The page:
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TMZ founder Harvey Levin opens up about being gay

TMZ founder Harvey Levin opens up about being gay

As founder of the TMZ celebrity news empire, Harvey Levin spends each day dishing about other people.

But not so much about himself.

The managing editor of TMZ.com and executive producer and host of TMZ on TV does get personal about growing up gay in an essay published today by the Los Angeles LGBT Center.

‘When I was a teenager, I found myself in a profound internal struggle – what I perceived as a mandate to live a “straight” life, despite contrary feelings that were welling to the surface,’ Levin writes in The Center’s Vanguard Now.

‘I thought I did a pretty good job sublimating those feelings, but someone close to me had a good sense of what was really going on. That person went on with what felt like a homophobic campaign, denigrating LGBT people with epithets and snide comments – without ever confronting me directly.

‘That was my first encounter with anyone who suspected I was gay, and it scarred me for many, many years. I tried harder than ever to lead a “straight” life.’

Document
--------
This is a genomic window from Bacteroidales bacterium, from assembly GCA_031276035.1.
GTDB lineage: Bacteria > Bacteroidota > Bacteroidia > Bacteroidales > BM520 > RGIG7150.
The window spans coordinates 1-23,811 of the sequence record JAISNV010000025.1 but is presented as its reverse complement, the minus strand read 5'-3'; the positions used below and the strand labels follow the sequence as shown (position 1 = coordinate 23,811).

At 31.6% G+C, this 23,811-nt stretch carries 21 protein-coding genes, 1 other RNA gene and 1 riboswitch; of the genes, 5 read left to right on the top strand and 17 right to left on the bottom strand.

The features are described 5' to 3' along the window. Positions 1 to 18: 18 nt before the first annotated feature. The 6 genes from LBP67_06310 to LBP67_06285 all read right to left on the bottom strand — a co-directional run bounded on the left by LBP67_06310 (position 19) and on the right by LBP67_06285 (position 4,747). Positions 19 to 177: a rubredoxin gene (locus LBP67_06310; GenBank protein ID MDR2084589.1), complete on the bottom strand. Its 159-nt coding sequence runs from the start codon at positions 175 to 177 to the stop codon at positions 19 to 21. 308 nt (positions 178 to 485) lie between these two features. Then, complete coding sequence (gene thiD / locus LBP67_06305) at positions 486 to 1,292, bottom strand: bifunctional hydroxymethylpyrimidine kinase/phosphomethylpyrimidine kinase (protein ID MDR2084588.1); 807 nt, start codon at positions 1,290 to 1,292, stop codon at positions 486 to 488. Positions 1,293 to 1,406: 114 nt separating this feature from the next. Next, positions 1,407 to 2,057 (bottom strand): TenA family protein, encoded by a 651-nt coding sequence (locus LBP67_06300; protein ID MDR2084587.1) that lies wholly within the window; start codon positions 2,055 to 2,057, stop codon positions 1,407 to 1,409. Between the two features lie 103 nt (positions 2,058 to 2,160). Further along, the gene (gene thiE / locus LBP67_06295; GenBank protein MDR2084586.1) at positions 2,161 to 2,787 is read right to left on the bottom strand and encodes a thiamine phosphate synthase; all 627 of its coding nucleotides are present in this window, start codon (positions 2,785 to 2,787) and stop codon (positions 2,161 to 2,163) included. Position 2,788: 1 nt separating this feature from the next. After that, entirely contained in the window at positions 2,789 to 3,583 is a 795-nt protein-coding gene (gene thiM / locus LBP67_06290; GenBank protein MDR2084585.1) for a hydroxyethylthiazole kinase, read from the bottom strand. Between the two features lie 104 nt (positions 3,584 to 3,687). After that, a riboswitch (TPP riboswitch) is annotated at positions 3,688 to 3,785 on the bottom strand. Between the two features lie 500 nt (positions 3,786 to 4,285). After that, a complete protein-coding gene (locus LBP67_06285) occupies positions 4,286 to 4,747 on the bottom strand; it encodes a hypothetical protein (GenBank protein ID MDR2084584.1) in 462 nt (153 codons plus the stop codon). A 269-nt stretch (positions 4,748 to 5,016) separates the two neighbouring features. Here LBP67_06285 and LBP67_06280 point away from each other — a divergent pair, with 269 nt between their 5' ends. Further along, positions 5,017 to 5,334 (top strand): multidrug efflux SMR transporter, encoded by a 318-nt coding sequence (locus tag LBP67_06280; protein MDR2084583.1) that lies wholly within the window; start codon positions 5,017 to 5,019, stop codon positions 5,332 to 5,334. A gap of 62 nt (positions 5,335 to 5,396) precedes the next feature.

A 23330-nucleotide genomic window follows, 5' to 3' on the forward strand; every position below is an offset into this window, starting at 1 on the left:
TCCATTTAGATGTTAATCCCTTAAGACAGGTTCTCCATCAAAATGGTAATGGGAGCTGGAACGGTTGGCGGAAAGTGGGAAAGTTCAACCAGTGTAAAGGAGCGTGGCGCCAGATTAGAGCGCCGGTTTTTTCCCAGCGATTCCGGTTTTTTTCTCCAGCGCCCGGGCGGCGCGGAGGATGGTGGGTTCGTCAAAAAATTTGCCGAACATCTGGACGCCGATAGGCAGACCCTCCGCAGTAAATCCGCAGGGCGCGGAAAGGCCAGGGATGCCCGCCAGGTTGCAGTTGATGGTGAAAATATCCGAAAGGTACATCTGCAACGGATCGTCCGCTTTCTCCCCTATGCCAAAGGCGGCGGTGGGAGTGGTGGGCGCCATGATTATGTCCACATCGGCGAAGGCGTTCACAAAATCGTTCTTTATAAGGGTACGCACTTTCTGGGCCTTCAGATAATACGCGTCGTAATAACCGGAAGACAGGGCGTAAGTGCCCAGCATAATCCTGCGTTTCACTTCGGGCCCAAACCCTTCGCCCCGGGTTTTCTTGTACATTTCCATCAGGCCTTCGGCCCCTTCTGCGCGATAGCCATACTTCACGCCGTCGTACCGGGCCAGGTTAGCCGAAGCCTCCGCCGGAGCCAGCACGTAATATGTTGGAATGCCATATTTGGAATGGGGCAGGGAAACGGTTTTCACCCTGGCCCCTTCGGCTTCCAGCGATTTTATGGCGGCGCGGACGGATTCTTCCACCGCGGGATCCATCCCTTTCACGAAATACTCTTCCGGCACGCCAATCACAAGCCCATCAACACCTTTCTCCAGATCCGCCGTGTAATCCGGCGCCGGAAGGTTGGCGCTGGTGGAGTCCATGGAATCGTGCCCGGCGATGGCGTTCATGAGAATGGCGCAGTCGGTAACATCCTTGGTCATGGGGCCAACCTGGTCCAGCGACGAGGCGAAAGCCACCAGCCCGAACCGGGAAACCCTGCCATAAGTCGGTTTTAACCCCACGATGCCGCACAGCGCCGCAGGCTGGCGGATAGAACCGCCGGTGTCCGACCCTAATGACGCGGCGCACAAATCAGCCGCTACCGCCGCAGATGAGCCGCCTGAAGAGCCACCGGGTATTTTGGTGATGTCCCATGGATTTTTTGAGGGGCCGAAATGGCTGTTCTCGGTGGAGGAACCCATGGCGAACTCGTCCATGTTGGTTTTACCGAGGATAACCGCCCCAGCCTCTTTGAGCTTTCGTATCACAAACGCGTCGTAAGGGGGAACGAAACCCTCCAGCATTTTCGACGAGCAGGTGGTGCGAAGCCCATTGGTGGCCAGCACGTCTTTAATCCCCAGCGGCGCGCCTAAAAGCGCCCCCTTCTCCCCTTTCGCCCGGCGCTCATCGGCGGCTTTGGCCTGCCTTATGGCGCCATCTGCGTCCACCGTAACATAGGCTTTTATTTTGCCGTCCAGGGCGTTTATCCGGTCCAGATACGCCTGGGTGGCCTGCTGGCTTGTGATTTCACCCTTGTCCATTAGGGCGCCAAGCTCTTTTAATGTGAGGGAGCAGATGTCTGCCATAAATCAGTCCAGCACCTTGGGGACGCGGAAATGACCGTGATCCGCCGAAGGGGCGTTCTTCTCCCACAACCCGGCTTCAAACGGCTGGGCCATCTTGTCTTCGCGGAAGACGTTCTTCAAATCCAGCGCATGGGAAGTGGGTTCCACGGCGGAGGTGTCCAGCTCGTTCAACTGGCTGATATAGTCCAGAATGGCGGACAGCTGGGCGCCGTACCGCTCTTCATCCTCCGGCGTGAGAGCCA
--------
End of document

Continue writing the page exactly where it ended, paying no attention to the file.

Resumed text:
But eventually Levin did venture out – with much trepidation.

‘When I finally began to experiment, I felt such shame. If I went to a gay bar, I would wait – sometimes for half an hour – just to make sure cars weren’t passing by the front door for fear a driver might see me enter. When I met someone, I would often use an alias so I could easily cut ties. It actually makes no sense, but that’s what I did. Short story, I was a mess.’

Levin, now 65, is sharing his story to show support for The Center to which he is a donor.

“The Center has been a place of comfort for so many kids and adults who have been rejected or fear rejection by their families. (It has) been the mortar in the LGBT community, often quietly providing a lifeline for people with great value, but who have no support.

‘During the 1980s the Center provided care and comfort to our community as AIDS ravaged thousands. The people who provided these services truly are angels, and the Center deserves profound respect and support in our community.’